Henry Goodhue donated the land, Hammond wrote – the lot is about one-third of an acre. The committee, meeting in Tiffany School, agreed on a plan by Aug. 20, according to Hammond, and the new church was dedicated Dec. 11. Goebel-Bain added that the school continued to be used “as an auxiliary support building for church events.”
(Kingsbury dated King’s tenure in Oakland as 1882 to 1884, and dated Tiffany Chapel to 1882.)
The school and the church were named for Tiffany Road and Tiffany Hill, which in turn were named for “a local farm family,” Goebel-Bain wrote.
He identified the building as historically significant both in its original 1881 form and after major alterations in 1911. Throughout his application he emphasized its small size, lack of ornamentation and other characteristics of a building designed for a small, rural, low-income congregation.
The original building, he wrote, is an example of one of the designs the Methodist Church Extension Service sent out in the latter half of the 19th century, when new congregations were being established in many places. It represents “the smaller type of modest rural church building.”
The major 1911 change was the installation of pressed metal interior walls. Goebel-Bain wrote that the original wall material is not recorded.
The new walls he considered “compatible with the original construction period.” He continued: “[T]he overall 1911 appearance reflects the small modest church of a small rural congregation.”
Later changes he described included reducing the height of the chimney, installing a tile ceiling below the original ceiling and adding asphalt roof shingles and aluminum storm windows.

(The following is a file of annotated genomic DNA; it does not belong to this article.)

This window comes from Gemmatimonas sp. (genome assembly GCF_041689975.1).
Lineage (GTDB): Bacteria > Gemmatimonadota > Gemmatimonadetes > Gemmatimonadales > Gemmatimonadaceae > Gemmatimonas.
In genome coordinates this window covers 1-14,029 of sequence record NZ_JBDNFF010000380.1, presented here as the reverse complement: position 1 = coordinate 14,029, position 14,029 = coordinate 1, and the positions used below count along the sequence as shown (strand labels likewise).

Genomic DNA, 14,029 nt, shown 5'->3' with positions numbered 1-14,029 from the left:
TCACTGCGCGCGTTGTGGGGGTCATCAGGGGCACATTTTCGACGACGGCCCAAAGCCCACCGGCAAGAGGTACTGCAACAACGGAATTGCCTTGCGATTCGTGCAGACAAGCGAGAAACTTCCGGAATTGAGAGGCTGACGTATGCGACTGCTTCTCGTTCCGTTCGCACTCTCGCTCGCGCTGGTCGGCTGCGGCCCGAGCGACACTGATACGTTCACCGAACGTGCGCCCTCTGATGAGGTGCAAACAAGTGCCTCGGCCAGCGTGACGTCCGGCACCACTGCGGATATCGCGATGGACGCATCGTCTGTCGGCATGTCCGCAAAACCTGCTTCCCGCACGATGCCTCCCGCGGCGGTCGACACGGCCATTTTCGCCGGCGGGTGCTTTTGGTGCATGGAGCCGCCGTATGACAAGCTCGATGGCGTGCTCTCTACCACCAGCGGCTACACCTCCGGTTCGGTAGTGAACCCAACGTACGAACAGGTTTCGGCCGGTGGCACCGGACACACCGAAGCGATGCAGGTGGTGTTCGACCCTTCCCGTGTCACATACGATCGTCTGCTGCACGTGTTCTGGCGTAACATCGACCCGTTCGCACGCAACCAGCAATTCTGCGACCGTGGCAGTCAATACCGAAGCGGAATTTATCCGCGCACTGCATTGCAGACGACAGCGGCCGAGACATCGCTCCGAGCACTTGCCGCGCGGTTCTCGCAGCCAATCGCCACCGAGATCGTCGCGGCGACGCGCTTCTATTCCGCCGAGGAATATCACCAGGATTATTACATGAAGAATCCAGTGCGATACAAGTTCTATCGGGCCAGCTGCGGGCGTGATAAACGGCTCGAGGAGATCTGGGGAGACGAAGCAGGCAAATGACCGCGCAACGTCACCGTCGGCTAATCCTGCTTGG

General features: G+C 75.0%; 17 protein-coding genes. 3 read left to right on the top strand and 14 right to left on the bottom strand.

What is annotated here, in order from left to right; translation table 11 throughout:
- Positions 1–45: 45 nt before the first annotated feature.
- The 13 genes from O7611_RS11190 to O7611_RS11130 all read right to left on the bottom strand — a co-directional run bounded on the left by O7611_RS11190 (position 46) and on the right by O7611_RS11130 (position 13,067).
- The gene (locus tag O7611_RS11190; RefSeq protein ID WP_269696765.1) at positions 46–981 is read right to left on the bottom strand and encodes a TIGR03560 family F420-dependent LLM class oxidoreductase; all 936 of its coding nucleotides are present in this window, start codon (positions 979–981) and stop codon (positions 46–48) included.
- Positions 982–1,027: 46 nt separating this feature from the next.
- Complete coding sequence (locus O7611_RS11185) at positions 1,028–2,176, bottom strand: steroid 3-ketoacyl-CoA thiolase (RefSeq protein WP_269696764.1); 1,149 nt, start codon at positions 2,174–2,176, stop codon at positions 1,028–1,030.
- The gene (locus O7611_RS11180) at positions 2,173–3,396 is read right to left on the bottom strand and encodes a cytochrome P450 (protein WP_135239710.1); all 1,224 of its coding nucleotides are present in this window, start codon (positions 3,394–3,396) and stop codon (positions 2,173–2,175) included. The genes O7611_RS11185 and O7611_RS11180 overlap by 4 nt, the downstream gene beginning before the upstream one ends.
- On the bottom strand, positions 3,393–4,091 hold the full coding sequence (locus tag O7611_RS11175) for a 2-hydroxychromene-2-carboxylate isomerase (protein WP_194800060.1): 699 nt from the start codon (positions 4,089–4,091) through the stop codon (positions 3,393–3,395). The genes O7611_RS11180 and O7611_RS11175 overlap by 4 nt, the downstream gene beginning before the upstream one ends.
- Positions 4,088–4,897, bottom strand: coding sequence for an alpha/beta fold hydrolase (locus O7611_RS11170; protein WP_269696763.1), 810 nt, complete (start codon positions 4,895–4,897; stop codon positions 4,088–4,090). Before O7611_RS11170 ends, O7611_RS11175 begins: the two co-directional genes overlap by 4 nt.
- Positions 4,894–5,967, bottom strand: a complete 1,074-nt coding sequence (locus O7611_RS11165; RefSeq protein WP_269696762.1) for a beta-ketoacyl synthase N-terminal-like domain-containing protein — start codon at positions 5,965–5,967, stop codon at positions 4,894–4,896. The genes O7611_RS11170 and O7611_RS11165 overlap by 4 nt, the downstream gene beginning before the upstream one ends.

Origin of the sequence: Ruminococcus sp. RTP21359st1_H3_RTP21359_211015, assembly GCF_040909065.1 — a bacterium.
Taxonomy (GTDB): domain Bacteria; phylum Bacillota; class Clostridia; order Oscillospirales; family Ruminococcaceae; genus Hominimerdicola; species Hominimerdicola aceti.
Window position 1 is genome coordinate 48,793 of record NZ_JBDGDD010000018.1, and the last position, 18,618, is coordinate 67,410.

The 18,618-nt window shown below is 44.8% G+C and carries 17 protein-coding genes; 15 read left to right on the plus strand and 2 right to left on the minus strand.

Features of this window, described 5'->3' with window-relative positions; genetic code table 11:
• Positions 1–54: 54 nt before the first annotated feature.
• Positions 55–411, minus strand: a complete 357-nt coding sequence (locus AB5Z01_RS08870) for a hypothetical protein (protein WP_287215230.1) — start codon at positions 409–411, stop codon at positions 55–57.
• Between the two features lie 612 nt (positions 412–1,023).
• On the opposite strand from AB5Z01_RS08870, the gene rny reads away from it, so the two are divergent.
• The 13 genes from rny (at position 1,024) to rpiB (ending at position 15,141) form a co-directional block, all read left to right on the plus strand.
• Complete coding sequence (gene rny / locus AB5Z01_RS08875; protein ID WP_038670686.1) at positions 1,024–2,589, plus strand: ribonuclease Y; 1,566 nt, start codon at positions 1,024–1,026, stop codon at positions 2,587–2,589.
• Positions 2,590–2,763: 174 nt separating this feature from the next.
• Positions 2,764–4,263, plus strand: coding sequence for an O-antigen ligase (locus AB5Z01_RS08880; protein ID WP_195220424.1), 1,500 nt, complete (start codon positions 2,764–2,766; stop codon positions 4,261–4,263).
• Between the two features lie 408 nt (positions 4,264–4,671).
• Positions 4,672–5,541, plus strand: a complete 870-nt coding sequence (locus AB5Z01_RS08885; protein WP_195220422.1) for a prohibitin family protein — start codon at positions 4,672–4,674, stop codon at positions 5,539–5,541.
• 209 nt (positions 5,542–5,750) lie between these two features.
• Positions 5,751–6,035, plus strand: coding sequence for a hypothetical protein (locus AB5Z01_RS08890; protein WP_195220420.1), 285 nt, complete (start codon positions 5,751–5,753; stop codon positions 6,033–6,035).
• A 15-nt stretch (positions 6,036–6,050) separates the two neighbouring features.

Goebel-Bain described a single-story, east-facing, one-room wooden building on a granite foundation, with a steeply-pitched gable roof, no steeple and a brick chimney. It is 28 feet wide and 36 feet deep. The cornices above the front door and window “are vaguely reminiscent of the Italianate style, but the building is otherwise devoid of architectural detail on the exterior,” he wrote.
The narrow front door is wooden on the bottom and has two tall, slender windows in its top half. There is a rectangular window on either side of the door; a similar window in the gable above has been filled in with clapboards.
Each side of the buildings has two windows. Goebel-Bain called the back (west) wall “a mirror image” of the front except there is no door, and because the land slopes downward to the west, more of the foundation is visible.
The front door leads into a small “trapezoidal plan vestibule” with wooden doors set in angled walls and a nine-foot ceiling. The doors open into the single room that is the body of the chapel, with a 14-foot ceiling, painted wooden floor and “painted pressed metal” walls and ceiling.
The metal walls are sectioned, for example by a chair rail at the height of the bottoms of the windows, and have “three colors and two designs,” Goebel-Bain wrote.
In the west end of the room is a carpeted platform raised eight inches above the floor. It has a wooden railing across the front, with breaks at either end before lower metal railings covered with cloth connect to the wall on either side.
When Goebel-Bain wrote his description, the room had rows of “open back benches” facing the platform; whether they were original, he did not know. He deduced from the lack of marks on the floor that there had never been fixed seating, in the body of the room or on the platform.
A wood stove near the vestibule provided heat.
Goebel-Bain described the ceiling he saw as “covered with square acoustic ceiling tile in poor condition.” Four lights hung down from it, he wrote. He twice mentioned plans to redo the ceiling to make it more compatible with the historic building.
Despite the modern additions, Goebel-Bain saw Tiffany Chapel as well worth a place on the National Register. “Both interior and exterior are in good condition and retain a high degree of integrity,” he wrote.
And, he concluded, “Compared to other local churches the integrity of design, materials and workmanship is high. Location is intact and setting is largely unchanged from 1881. Although the house to the east is modern, the general setting remains open fields and woods with two farm residences nearby. Feeling and association are high as well.”